• basic math symbols like plus (+) and equals (=) are necessary, while optional bits are the minus (−) division sign (÷) plus-minus (±) not equal to (≠) and multiplication sign (✕) — which is not the same as the letter ‘x’ as it should vertically align with numerals
  • asterisk (*) bullet (•) and middle dot (·) a smaller, less conspicuous bullet
  • at sign (@)
  • ampersand (&)
  • parentheses (()) brackets ([]) slashes (\/) and pipe (|)
  • registered (®) copyright (©) and trademark (™) signs

What punctuation could be considered optional?

  • curly brackets {} are not required for most uses, but they are indispensable for most programmers and can often come in handy when an alternative bracket is needed
  • the section sign (§) pilcrow (¶) and daggers (†‡) are rarely used in modern typography, but can serve as decorative paragraph separators or footnote indicators
  • single and double primes (ʹʺ) are used for units — like minutes and seconds, or feet and inches — and should have their own specific design, but most users end up employing the more accessible straight quotes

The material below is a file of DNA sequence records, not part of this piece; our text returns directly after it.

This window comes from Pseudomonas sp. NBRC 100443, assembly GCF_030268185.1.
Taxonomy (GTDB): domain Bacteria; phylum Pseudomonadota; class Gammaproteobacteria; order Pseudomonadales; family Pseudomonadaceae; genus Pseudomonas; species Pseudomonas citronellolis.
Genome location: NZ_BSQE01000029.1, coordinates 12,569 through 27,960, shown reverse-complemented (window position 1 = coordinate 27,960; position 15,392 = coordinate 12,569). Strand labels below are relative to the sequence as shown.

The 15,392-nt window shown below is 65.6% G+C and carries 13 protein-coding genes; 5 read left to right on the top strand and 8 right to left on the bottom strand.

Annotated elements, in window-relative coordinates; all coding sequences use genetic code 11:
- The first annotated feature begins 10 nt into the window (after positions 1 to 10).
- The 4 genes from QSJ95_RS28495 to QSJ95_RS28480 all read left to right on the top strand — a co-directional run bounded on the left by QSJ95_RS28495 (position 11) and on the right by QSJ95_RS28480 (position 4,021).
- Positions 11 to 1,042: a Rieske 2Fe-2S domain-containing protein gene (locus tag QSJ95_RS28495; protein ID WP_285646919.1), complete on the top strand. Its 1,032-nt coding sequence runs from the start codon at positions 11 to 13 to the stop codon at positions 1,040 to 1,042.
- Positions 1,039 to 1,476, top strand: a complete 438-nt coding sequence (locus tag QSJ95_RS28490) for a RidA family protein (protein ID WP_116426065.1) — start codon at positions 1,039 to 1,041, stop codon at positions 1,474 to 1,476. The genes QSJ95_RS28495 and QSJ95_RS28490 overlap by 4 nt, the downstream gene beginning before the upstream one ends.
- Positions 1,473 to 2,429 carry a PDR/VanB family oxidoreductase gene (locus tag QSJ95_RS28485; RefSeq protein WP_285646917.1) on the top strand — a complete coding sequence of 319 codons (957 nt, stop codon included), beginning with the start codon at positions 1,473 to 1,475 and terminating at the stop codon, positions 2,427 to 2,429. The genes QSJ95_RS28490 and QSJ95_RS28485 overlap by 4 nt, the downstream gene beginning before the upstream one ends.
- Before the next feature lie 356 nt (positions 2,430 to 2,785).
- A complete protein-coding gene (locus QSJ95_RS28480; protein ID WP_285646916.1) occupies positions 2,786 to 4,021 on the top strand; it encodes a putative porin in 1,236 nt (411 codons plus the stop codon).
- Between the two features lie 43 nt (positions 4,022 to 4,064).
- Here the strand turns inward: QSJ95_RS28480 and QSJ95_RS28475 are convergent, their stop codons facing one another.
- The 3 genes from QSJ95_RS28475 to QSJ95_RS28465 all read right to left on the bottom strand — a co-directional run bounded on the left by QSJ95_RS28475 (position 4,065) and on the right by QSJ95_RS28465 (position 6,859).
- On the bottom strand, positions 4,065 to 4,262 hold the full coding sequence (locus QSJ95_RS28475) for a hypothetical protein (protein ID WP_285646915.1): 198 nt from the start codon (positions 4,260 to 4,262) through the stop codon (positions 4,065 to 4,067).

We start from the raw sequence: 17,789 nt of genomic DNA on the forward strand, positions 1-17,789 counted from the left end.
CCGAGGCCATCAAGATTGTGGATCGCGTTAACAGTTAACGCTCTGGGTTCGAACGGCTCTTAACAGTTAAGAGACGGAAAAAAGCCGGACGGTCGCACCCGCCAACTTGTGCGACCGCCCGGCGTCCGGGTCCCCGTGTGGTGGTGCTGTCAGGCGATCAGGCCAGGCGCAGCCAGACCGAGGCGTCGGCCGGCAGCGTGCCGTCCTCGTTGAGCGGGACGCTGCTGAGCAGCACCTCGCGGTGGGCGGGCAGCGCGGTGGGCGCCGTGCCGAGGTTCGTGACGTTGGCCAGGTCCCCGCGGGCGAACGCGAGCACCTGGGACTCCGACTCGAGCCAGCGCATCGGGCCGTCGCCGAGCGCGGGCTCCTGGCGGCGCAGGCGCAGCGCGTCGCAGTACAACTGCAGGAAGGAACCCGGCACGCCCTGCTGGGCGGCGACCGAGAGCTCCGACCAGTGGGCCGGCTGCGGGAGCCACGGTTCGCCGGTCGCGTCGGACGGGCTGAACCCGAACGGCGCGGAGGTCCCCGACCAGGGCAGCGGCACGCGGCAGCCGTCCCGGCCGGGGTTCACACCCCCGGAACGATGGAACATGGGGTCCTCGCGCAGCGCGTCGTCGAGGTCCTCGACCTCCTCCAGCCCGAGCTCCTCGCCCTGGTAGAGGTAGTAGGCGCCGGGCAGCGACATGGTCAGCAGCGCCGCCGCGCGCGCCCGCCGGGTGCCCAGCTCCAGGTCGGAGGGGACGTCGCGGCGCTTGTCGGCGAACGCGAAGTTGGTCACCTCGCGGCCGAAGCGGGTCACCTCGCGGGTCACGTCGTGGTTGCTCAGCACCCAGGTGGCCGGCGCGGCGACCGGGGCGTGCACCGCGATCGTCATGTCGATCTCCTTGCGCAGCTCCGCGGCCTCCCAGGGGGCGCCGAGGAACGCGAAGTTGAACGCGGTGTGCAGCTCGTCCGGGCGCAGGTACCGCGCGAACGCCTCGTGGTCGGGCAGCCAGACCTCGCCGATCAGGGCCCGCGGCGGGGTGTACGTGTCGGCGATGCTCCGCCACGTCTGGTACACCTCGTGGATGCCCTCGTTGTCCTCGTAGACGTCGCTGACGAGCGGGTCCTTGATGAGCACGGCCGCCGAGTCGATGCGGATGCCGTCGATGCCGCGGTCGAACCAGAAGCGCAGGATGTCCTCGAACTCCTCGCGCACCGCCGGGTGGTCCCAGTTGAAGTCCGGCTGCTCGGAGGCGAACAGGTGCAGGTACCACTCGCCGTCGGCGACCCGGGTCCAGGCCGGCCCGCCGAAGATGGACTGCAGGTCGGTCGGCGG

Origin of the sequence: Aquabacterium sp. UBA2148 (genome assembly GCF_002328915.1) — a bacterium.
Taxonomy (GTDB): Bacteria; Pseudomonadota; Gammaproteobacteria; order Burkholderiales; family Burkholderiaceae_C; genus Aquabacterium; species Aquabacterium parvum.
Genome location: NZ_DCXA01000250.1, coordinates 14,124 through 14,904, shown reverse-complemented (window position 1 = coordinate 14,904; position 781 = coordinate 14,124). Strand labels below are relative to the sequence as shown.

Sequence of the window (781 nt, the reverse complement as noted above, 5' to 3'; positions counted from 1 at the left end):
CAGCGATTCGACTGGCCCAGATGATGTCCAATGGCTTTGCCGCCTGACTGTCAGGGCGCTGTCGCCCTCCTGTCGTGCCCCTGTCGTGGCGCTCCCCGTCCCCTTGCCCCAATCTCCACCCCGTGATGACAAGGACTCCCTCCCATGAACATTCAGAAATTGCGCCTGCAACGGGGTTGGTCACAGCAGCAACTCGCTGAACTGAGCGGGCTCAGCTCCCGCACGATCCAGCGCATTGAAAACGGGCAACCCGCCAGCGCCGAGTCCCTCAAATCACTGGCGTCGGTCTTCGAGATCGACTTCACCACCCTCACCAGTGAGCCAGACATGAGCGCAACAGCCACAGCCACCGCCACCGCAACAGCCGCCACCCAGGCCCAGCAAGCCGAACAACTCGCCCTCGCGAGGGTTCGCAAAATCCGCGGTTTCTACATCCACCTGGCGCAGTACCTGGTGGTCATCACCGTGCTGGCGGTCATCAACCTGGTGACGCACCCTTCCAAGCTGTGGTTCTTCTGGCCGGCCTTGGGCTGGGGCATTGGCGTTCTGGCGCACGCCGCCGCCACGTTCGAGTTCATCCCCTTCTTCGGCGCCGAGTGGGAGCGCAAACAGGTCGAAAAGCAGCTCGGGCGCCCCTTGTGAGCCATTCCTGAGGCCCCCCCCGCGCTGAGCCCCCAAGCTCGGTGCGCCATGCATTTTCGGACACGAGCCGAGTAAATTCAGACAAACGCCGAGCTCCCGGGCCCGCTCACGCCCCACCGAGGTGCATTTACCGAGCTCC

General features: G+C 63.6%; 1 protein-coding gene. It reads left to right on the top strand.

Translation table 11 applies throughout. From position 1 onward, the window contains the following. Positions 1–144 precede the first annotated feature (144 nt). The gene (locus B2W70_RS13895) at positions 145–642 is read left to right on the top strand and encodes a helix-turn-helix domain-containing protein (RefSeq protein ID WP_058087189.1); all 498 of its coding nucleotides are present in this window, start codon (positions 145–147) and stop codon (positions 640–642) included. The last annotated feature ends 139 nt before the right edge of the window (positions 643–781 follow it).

• currencies like the Japanese yen (¥) and Indian rupee (₨ or ₹) are less common in the West where the dollar, euro, and British pound reign, but they are important in their respective regions
  • directional and decorative symbols like arrows (→) manicules (☞) checkmarks (✓) and stars (★) are not necessary for written text, but can certainly make a font more useful
  • most users don’t expect a full set of numerator and denominator figures for making arbitrary fractions but these thirds (⅓⅔) and fourths (¼½¾) are often included

Are we there yet?

So what is a complete font? If FontStructing is simply a relaxing hobby, then the answer to that question is entirely up to you, the designer. But if you intend your font to live a life outside of the FontStructor, it is ultimately up to the user. And their definition of “complete” is based on a combination of their particular needs and expectations derived from other professional fonts. No matter how inventive or appealing the design of your alphabet may be, if your font is missing what your user needs, they will likely move on to a more well-equipped option.